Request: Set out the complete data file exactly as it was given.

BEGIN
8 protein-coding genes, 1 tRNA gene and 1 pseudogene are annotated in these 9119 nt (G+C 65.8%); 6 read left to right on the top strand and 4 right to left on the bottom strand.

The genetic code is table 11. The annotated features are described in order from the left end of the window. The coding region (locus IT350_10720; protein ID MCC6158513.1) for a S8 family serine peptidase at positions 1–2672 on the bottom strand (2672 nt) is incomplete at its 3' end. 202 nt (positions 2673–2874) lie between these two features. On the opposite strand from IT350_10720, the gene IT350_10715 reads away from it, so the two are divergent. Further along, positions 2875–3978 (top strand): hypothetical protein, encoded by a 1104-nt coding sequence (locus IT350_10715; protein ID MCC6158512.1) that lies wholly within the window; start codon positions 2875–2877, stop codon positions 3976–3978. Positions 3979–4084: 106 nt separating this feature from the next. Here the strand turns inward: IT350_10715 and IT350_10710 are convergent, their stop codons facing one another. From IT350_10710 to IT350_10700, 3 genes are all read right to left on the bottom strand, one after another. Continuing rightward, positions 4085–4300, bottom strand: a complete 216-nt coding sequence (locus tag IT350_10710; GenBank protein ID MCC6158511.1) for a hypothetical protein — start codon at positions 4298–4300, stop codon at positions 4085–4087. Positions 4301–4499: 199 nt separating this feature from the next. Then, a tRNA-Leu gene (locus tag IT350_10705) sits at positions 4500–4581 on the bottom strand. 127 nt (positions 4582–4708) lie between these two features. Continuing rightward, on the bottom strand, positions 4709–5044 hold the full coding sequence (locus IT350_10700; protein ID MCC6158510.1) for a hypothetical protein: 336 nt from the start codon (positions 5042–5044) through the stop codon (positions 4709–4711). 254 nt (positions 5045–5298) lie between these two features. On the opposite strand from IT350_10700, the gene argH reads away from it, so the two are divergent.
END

8 protein-coding genes, 1 tRNA gene and 1 pseudogene are annotated in these 9119 nt (G+C 65.8%); 6 read left to right on the top strand and 4 right to left on the bottom strand.

The genetic code is table 11. The annotated features are described in order from the left end of the window. The coding region (locus IT350_10720; protein ID MCC6158513.1) for a S8 family serine peptidase at positions 1–2672 on the bottom strand (2672 nt) is incomplete at its 3' end. 202 nt (positions 2673–2874) lie between these two features. On the opposite strand from IT350_10720, the gene IT350_10715 reads away from it, so the two are divergent. Further along, positions 2875–3978 (top strand): hypothetical protein, encoded by a 1104-nt coding sequence (locus IT350_10715; protein ID MCC6158512.1) that lies wholly within the window; start codon positions 2875–2877, stop codon positions 3976–3978. Positions 3979–4084: 106 nt separating this feature from the next. Here the strand turns inward: IT350_10715 and IT350_10710 are convergent, their stop codons facing one another. From IT350_10710 to IT350_10700, 3 genes are all read right to left on the bottom strand, one after another. Continuing rightward, positions 4085–4300, bottom strand: a complete 216-nt coding sequence (locus tag IT350_10710; GenBank protein ID MCC6158511.1) for a hypothetical protein — start codon at positions 4298–4300, stop codon at positions 4085–4087. Positions 4301–4499: 199 nt separating this feature from the next. Then, a tRNA-Leu gene (locus tag IT350_10705) sits at positions 4500–4581 on the bottom strand. 127 nt (positions 4582–4708) lie between these two features. Continuing rightward, on the bottom strand, positions 4709–5044 hold the full coding sequence (locus IT350_10700; protein ID MCC6158510.1) for a hypothetical protein: 336 nt from the start codon (positions 5042–5044) through the stop codon (positions 4709–4711). 254 nt (positions 5045–5298) lie between these two features. On the opposite strand from IT350_10700, the gene argH reads away from it, so the two are divergent.